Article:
That said, I don't think I would want to submerge any of these fully electric cars. I did put down 5k to be in line for one of these babies, but I will also leave money aside to have a rock-solid gasoline-powered car that will handle the situations that the Tesla shouldn't. No need to pull all eggs in one basket.

Excuse me, but I don't like I would want to submerge *any* car of any type. Especially when you're talking about storm surge (brackish water).

Re:American concept of pricing? (1)

lorenlal (164133) | about a year and a half ago | (#41857771)

s+r/like/think/g

hells bells with the quick trigger...

Re:American concept of pricing? (1)

Em Adespoton (792954) | about a year and a half ago | (#41857845)

That said, I don't think I would want to submerge any of these fully electric cars. I did put down 5k to be in line for one of these babies, but I will also leave money aside to have a rock-solid gasoline-powered car that will handle the situations that the Tesla shouldn't. No need to pull all eggs in one basket.

Excuse me, but I don't like I would want to submerge *any* car of any type. Especially when you're talking about storm surge (brackish water).

You've obviously never driven the Lotus Esprit [youtube.com] ....

Re:American concept of pricing? (0)

Anonymous Coward | about a year and a half ago | (#41858581)

Excuse me, but I don't like I would want to submerge *any* car of any type.

But when I submerge my gasoline powered Subaru in seawater, it may be totaled, but at least it doesn't burst into flames!

Exactly. 78k is luxury territory (0, Flamebait)

fyngyrz (762201) | about a year and a half ago | (#41857605)

I agree, except I'd go a little further to say that $78k is ridiculous.

Wake me up when an electric car is $20k new - it's a motor, controller and a chassis, for crying out loud. Built by non-union robots. Said pricing probably isn't going to happen unless we can roll back quite a few government mommy laws, but I can wait them out. If they never make a reasonably priced electric car, I just won't buy one.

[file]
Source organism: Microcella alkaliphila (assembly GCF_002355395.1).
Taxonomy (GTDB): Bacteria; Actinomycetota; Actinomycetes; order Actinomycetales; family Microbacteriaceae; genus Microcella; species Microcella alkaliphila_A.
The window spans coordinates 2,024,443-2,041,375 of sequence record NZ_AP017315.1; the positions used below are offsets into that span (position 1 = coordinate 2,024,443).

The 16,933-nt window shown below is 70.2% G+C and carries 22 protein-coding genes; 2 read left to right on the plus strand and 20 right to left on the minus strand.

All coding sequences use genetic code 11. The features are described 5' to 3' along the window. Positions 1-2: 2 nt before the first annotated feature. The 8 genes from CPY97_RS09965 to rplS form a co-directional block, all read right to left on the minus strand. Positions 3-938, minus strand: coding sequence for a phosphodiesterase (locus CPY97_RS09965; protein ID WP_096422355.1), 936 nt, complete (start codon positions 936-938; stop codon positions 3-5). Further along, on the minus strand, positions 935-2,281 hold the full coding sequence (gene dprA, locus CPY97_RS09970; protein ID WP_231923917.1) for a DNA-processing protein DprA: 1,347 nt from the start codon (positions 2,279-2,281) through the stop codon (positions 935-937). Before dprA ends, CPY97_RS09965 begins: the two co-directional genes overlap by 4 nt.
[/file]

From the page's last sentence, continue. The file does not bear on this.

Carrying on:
Personally, I feel there are far better things to spend money on than expensive cars, considering there are inexpensive ones to be had that are truly serviceable, particularly in the used market.

Musk has said that his intention is to end up manufacturing a truly affordable electric car, and that this stage (the model S) isn't that; I'll take him at his word. Maybe next time! :)

Re:Exactly. 78k is luxury territory (5, Insightful)

Guspaz (556486) | about a year and a half ago | (#41857779)

Hybrid electric cars like the Prius C are $20k new, but that's not exactly what you're asking about, I realize.

The battery is a big factor in the Model S' cost. 85 kilowatts of lithium ion batteries ain't cheap.

Re:Exactly. 78k is luxury territory (3, Informative)

tgd (2822) | about a year and a half ago | (#41857843)

Hybrid electric cars like the Prius C are $20k new, but that's not exactly what you're asking about, I realize.

The battery is a big factor in the Model S' cost. 85 kilowatts of lithium ion batteries ain't cheap.

The Prius isn't really electric in any sense. Its an Atkinson Cycle car, with a battery and electric motor to make it usable in the real world. There's a reason it can't go highway speeds on electric. That's true of all the hybrids. The Volt is the only non-pure-EV that is really still an EV.

20k electrics (2)

fyngyrz (762201) | about a year and a half ago | (#41858053)

The battery is a big factor in the Model S' cost. 85 kilowatts of lithium ion batteries ain't cheap.

I think I'd be perfectly happy to pay $20k for a Model S with a 5kw battery. You think they'd go for it? :)

Re:Exactly. 78k is luxury territory (0)

Anonymous Coward | about a year and a half ago | (#41858461)

I have a c. Accelerating fast is something it doesn't do. The 1st gen was faster.
It does pull in 70mpg+ at speeds under 60mph though.

Re:Exactly. 78k is luxury territory (1)

Krojack (575051) | about a year and a half ago | (#41858535)

Plus the Prius is uglier than my ass. And my ass is hairy and ugly.

Exactly Re:Exactly. 78k is luxury territory (2)